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Malaysia Mourns as First MH17 Crash Bodies Return Home

Malaysia is observing a day of mourning Friday to remember the victims of July’s Malaysia Airlines crash in eastern Ukraine, while the cause of the tragedy remains unknown.

MOSCOW, August 22 (RIA Novosti) – Malaysia is observing a day of mourning Friday to remember the victims of July’s Malaysia Airlines crash in eastern Ukraine, while the cause of the tragedy remains unknown.

A plane carrying the bodies of 20 Malaysian victims of flight MH17 arrived in Kuala Lumpur on Friday. The plane was met by Malaysian King Abdul Halim, Prime Minister Najib Razak and other dignitaries accompanied by a minute of silence at the airport.

"Today we mourn the loss of our people. Today, we begin to bring them home," Najib said in a statement.

The flight arrived from Amsterdam, where the remains were taken for identification by Dutch authorities, who are leading investigations into the disaster.

The repatriation was the first of the Malaysian passengers and crew on the flight. The government has said that the bodies of the remaining Malaysians would return home soon, hopefully on Sunday.

The observance was followed by a nationwide minute of silence. Flags flew at half-mast and newspapers covered their front pages in black to honor the 20 victims.

The day of mourning was the first ever to be held by Malaysia for ordinary citizens.

Malaysia Airlines flight MH17 was shot down over eastern Ukraine on July 17 en route from Amsterdam to Kuala Lumpur, killing all 298 people on board, including 193 Dutch nationals, 43 Malaysians and 27 Australians.

Over a month has passed since the crash but most of experts agree that the cause of the catastrophe will never be known.

The investigation into the circumstances of the crash is seriously obstructed by clashes between independence supporters and Ukrainian forces in the region surrounding the wreckage.

Earlier in August, Malaysian Transport Minister Liow Tiong Lai said that a preliminary report on the black box from the MH17 crash is expected to be handed over to the United Nations in September.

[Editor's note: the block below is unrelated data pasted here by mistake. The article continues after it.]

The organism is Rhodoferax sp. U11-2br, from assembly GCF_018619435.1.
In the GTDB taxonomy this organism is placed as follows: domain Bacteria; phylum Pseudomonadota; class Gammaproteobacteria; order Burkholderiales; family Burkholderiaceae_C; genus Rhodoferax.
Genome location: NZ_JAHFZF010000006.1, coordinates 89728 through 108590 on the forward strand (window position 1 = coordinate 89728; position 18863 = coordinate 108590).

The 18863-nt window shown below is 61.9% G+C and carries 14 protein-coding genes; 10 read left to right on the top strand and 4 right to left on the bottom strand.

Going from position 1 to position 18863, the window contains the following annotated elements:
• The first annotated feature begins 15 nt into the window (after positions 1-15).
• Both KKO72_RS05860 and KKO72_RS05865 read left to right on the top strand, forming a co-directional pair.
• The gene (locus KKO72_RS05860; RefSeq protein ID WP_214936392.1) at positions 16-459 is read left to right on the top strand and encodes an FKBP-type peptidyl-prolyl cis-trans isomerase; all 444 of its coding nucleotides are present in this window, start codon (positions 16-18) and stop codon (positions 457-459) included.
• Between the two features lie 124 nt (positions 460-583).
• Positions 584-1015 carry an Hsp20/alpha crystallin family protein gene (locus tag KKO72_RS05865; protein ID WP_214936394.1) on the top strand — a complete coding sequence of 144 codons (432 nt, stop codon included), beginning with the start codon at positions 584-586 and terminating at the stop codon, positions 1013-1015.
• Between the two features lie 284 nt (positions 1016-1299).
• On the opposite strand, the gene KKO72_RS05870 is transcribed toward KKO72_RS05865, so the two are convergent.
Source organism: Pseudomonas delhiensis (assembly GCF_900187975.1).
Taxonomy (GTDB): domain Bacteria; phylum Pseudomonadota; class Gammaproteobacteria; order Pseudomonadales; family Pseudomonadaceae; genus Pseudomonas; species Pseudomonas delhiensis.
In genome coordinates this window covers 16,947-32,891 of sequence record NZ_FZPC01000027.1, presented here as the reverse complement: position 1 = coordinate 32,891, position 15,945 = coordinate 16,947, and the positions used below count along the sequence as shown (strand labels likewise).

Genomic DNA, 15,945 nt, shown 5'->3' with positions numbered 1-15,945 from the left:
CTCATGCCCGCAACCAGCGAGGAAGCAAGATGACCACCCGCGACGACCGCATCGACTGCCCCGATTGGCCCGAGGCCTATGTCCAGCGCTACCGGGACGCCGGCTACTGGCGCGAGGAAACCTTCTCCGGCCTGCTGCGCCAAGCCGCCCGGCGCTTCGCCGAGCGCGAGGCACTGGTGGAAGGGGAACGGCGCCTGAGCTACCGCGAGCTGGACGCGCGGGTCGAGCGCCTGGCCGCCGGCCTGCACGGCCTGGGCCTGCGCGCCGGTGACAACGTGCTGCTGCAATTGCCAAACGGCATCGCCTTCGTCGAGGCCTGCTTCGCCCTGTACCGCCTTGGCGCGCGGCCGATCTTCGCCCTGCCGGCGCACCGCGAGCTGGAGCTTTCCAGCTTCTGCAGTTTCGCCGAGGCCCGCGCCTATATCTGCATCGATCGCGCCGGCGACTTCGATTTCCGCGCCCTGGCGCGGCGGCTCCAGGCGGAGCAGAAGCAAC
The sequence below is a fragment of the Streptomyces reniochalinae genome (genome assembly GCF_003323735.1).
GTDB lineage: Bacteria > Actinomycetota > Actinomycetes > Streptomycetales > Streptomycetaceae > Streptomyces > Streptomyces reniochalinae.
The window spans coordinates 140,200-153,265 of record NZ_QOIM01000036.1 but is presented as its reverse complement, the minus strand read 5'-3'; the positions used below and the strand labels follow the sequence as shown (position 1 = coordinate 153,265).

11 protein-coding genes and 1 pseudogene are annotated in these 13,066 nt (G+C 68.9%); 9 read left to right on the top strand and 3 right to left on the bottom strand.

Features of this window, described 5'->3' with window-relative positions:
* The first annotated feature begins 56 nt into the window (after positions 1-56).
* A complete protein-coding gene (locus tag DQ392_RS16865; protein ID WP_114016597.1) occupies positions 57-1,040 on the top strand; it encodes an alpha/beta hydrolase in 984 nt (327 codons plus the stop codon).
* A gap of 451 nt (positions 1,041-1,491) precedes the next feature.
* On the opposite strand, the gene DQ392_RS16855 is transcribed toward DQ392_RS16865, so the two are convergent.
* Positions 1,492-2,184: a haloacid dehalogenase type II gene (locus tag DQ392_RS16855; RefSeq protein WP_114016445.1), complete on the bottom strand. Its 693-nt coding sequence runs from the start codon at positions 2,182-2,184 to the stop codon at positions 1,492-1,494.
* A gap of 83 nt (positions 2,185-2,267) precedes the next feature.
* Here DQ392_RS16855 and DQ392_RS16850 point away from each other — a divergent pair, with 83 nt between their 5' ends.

Earlier, Russian UN envoy Vitaly Churkin requested an official report on the progress of the investigation into the crash, referring to Resolution 2166, adopted by the UN Security Council in July. The document calls for a thorough and impartial investigation into the MH17 tragedy and requires the secretary-general to provide the Security Council with investigation progress reports.

Ukrainian authorities claim independence supporters in the turbulent Donetsk Region shot down the plane, a claim that Washington and a number of European leaders backed. The leader of the self-proclaimed Donetsk People’s Republic, however, said local militia did not have the required means to shoot down a target flying at an altitude of 32,000 feet.

Russian Deputy Prime Minister Dmitry Rogozin compared Washington's hasty conclusions on the cause of the crash to its statement on Iraq's possession of weapons of mass destruction made years ago.

On July 21, the Russian Defense Ministry said a Ukrainian fighter jet was detected at a distance of 3 to 5 kilometers (1.8 to 3.1 miles) from the Malaysian passenger plane shortly before it crashed in eastern Ukraine. In addition, MH17 crashed within the operating zone of the Ukrainian Army’s self-propelled, medium-range surface-to-air Buk missile systems, the Russia military claimed.

An aviation services source told RIA Novosti that it is strange that no reports have been made on projectiles. Indeed, if flight MH17 was downed by an anti-aircraft missile system, than “not one, not two, but thousands” of projectiles should have been already found by analysts.

The source did not rule out the investigation team calling this version of events behind the crash false or that projectiles have been concealed.

Either way, investigations will not be completed for another year, Vitaly Bordunov, a specialist from the International Civil Aviation Organization (ICAO), told RIA Novosti.

Article 26 of the Chicago Convention and ICAO Annex 13 provides guidance to ICAO member states. According to these recommendations, investigators should conduct crash investigations for up to a year, according to Bordunov.

The aviation specialist underlined that the MH17 crash is a very difficult case and that all ICAO recommendations have been already neglected. Authorities did not provide investigators with access to the crash site in a timely manner and the commission of inquiry into the crash was not convened within two weeks of the accident, as recommended by the rules, so the investigation may drag on for a longer period, Bordunov concluded.

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